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Polly tackles the world

Matt Zalaznick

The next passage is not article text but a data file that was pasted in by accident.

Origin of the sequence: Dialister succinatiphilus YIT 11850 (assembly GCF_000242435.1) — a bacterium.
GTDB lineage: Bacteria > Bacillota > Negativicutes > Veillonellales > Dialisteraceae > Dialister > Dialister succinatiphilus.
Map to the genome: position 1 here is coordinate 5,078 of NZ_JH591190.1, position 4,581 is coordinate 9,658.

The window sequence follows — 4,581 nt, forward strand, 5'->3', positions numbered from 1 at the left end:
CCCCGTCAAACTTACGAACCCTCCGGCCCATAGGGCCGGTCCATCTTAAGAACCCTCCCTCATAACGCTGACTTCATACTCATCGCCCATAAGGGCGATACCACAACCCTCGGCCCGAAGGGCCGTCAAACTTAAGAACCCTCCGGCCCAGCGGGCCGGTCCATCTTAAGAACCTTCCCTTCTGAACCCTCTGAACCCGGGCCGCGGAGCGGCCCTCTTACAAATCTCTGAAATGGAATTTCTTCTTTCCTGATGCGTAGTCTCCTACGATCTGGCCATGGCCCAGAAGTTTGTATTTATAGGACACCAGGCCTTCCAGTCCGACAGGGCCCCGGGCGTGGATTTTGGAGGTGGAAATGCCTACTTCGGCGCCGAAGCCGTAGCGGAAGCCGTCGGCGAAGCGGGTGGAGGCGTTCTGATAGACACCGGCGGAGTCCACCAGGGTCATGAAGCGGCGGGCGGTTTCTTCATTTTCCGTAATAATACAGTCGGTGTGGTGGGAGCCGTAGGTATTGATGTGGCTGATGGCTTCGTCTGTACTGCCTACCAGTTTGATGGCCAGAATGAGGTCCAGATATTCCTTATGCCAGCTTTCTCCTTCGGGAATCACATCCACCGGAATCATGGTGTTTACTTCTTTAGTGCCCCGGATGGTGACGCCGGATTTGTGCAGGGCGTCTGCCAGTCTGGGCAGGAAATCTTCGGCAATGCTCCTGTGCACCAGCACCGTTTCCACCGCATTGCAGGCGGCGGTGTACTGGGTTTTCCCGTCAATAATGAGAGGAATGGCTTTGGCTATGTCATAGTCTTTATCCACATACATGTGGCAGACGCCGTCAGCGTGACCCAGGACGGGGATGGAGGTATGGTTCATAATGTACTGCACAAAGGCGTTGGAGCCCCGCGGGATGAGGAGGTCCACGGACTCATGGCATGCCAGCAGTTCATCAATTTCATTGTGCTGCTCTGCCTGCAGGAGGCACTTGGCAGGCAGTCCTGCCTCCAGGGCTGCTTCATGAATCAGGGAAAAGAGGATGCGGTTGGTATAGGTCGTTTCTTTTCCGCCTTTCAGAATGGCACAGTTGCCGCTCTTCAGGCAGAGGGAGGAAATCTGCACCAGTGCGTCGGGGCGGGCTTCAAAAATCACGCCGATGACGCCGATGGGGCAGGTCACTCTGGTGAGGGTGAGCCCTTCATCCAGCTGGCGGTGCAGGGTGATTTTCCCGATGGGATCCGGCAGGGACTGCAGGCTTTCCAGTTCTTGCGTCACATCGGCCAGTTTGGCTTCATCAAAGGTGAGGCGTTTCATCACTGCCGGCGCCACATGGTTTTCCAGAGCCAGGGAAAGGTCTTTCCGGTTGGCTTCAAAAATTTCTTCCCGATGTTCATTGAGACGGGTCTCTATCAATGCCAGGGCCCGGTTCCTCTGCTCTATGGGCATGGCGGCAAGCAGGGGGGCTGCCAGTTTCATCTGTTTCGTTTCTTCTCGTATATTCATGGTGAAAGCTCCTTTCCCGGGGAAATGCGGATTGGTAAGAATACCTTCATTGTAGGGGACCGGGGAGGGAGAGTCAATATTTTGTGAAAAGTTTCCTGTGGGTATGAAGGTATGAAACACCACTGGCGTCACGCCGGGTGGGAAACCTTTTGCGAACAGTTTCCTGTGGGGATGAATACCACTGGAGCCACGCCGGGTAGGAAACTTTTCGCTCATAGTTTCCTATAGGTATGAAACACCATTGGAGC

Think of the courage it took for Polly Letofsky to leave the comforts of life in Vail – little traffic or crime crime, big supermarkets, a giant ski hill nearby – for the uncertainty, loneliness and peril of a five-year walk around the world. This was no pleasure cruise. Polly didn’t spend her nights in an air-conditioned cabin, only disembarking on foreign waterfronts to buy souvenirs and snap disposable photographs for a few hours each afternoon. She left the West far behind and plunged into the strangeness of the world on foot – without always having a place to sleep and only a souped-up stroller nicknamed Bob to carry the most essential supplies. Polly often found refuge in that most American of places – in McDonald’s restaurants around the world. As those who have traveled in foreign lands know, after hiking through Andalusia or hitch-hiking across Israel, a McDonald’s can provide a reinvigorating dose of familiarity – and can be one of the few places to get a large, cold Coke outside the United States. Polly’s cause was a noble one – raising awareness for breast cancer, a disease she’s never had, but still a health problem that needs more attention. She raised money and spirits. What’s clear from conversations recorded in her journal, Polly inspired women everywhere to take charge of their health. A more selfish reason we’re big fans of Polly is that for five years she consistently provided the Vail Daily – and its readers – with journal entries, which were published regularly on our community page, A5. Her dispatches were sometimes funny, sometimes serious, sometimes sarcastic. She was at times fascinated and exasperated by the cultures and people she encountered, though she found friends and helpers – and admirers – in just about every corner of the globe. What made her writing truly captivating was that she was always honest – she didn’t gloss over a society’s flaws when she found them, whether she was in India or Europe or Kansas. Polly has been criticized for writing about troubles she had in some of the places she visited, but an unwillingness to be critical only holds a member of society back and allows their society’s flaws to fester into larger, more debilitating problems. Considering Polly’s cause, one of her goals was to get attention. As traveler, advocate and writer, she did the world a great service – she told straight, just like it is, while taking the most scenic of routes to get from Vail to East Vail. M.Z.


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